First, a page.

Orkney Archaeology Tours for friendly, fun & informative holidays and  tours led by archaeologists Contact Us Download 2018 Brochure Download 2019 Brochure Download 2020 Brochure

Barony Mill, Birsay: the last working water mill in Orkney, grinding traditional bere meal.


Broch of Gurness: a 2000-year-old Iron Age settlement, the central tower still surrounded by its village.


Brough of Birsay: a tidal island with a Norse settlement and monastery


Churchill Barriers: part of Scapa Flow’s Second World War defences, four barriers now with roads linking Mainland Orkney to Burray and South Ronaldsay.


Cuween Chambered Cairn:  a 5000-year-old Neolithic tomb that, when opened in the 19th century, contained the remains of 24 dogs in addition to eight people.


Earl’s Palace, Birsay: the 16th century palace built by Earl Robert Stewart.


Earl’s and Bishop’s Palaces, Kirkwall: the 12th century Bishop’s palace, built for the cathedral’s first bishop, and the 17th century Earl’s Palace.


Orkney has an amazing range of attractions – from world-class archaeology to social history and natural wonders, and we visit a wide variety on our archaeology holidays.

There is not just the Mainland - Orkney is a group of islands linked by modern vehicle and passenger ferries in sheltered waters – part of the fun of visiting the islands is the ferry ride to get there.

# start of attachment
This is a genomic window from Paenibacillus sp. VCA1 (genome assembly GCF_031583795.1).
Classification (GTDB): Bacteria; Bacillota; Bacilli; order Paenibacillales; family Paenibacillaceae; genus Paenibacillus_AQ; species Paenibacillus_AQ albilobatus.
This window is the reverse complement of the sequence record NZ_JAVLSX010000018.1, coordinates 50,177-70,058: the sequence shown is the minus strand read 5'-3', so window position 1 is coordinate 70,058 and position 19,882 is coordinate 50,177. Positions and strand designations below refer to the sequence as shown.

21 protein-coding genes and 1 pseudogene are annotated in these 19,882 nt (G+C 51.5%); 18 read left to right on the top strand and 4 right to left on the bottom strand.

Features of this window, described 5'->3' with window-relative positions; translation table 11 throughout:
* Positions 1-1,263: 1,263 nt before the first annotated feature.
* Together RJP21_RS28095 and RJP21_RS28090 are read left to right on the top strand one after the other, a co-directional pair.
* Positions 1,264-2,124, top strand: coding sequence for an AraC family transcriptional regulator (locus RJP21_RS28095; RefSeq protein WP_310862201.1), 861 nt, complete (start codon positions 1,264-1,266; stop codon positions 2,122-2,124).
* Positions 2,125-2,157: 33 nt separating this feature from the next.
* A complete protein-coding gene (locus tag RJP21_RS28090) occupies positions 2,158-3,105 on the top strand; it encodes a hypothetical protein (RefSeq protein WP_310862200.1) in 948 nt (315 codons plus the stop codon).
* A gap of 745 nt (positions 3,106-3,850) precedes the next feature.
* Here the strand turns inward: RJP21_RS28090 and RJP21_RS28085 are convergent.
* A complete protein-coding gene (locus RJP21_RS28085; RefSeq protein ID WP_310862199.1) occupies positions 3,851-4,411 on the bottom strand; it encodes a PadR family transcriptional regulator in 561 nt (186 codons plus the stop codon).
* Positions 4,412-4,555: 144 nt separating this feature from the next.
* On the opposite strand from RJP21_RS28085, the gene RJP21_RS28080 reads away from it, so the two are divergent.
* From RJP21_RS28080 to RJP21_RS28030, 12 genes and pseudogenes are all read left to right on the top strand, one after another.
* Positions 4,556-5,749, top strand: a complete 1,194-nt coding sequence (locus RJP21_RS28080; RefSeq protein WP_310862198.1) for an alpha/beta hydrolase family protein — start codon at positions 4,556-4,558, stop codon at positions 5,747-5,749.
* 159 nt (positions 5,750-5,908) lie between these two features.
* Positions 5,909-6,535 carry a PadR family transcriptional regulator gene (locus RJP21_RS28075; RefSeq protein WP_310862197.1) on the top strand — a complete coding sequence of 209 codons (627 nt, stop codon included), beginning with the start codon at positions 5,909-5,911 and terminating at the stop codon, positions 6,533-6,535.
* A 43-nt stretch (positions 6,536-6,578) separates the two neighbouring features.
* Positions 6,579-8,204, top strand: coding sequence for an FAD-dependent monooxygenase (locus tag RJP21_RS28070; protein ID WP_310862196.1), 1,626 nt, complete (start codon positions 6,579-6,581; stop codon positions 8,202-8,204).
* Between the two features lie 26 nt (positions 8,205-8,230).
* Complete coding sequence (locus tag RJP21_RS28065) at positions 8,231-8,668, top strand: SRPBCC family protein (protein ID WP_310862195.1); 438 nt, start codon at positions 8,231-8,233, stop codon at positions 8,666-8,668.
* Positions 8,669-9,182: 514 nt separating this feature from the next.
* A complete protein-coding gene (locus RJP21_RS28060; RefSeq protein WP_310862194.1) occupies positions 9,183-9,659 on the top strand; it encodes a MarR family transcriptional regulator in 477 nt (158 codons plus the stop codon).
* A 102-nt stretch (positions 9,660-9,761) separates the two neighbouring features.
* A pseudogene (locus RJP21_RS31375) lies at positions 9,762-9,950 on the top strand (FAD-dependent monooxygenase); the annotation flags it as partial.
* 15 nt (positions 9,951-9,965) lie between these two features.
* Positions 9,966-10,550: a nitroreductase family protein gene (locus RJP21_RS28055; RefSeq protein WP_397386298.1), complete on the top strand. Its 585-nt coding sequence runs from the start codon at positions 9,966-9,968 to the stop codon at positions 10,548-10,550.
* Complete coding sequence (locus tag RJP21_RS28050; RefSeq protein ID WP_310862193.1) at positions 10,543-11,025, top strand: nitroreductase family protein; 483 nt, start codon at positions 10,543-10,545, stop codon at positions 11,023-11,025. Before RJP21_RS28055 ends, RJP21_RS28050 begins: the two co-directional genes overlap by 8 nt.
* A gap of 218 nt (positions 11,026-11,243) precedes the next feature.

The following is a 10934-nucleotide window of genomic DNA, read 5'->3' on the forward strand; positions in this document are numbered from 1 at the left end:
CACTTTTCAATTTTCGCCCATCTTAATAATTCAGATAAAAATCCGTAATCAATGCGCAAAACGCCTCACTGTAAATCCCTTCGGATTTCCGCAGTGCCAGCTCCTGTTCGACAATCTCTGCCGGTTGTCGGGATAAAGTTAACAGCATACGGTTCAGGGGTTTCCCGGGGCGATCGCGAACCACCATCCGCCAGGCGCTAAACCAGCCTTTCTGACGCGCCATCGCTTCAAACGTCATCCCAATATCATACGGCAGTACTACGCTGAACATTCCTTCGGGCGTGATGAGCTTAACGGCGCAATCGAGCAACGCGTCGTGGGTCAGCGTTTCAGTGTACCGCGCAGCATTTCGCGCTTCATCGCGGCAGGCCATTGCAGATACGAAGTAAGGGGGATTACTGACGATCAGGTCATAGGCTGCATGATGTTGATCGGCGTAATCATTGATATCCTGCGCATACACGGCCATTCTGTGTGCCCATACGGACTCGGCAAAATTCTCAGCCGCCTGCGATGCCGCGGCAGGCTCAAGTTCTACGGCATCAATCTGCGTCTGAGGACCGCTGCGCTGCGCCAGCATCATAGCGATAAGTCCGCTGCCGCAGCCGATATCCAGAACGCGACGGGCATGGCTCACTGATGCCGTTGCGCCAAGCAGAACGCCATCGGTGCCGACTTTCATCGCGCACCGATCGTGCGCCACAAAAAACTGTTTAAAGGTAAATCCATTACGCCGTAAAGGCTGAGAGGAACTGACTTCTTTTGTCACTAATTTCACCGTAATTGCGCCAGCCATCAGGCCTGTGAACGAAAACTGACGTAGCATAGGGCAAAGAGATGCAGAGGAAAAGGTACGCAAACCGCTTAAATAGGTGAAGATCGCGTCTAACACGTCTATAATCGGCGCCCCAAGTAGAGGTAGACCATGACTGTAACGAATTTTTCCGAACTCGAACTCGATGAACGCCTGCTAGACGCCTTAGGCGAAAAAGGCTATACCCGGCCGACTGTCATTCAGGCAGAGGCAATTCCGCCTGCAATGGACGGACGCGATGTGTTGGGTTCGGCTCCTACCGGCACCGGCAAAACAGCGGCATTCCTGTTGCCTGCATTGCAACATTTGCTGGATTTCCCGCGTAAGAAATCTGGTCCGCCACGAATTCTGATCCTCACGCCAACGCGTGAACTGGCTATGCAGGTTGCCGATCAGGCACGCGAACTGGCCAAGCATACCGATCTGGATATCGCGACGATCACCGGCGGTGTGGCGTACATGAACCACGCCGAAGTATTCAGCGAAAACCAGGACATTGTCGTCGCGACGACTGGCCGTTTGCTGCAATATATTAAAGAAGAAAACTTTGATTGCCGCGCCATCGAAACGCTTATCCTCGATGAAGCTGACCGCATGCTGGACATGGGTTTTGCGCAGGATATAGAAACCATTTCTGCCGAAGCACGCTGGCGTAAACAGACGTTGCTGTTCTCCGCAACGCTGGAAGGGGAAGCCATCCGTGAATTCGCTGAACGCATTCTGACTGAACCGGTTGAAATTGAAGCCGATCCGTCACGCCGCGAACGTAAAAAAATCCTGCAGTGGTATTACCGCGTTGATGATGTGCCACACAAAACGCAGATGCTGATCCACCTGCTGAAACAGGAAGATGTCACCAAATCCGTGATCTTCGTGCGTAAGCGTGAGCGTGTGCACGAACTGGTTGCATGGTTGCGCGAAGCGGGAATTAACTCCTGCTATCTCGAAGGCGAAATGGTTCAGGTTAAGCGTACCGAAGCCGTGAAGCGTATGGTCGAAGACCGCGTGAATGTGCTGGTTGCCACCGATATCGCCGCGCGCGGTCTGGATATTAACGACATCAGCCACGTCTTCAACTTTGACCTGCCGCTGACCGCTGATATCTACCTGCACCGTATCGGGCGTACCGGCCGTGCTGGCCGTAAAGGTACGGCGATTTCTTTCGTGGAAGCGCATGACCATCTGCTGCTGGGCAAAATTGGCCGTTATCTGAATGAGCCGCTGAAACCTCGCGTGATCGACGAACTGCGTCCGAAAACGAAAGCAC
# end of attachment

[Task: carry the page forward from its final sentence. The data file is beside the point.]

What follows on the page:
Mainland Orkney Sites

Earl’s Bu  & Round Kirk: remains of a 12th century Norse farmstead & church mentioned in the Orkneyinga Saga as the scene of a great Christmas feast and notorious murder.


Italian Chapel: the world famous ‘miracle of camp 60’, built with remarkable dedication from scavenged materials by Italian prisoners of war.


Kirbister Farm Museum: the last surviving farmstead in Orkney to retain the traditional ‘firehoose’ with central hearth and fireback.


Maeshowe: the finest example of a Neolithic chambered tomb in Britain


Rennibister Earth-house: an Iron Age subterranean chamber


St. Magnus’ Cathedral: a magnificent 12th century sandstone cathedral, a legacy of Orkney’s days as a Norse Earldom.


Skaill House: an early 17th century laird’s house, the home of William Watt, the discoverer of Skara Brae.


Skara Brae: the world famous 5000-year-old Neolithic village on the shores of the Atlantic, uncovered after a great storm, part of Orkney’s World Heritage Site.


Stones of Stenness and the Ring of Brodgar: two magnificent 5000-year-old henge monuments, part of the Heart of Neolithic Orkney World Heritage Site.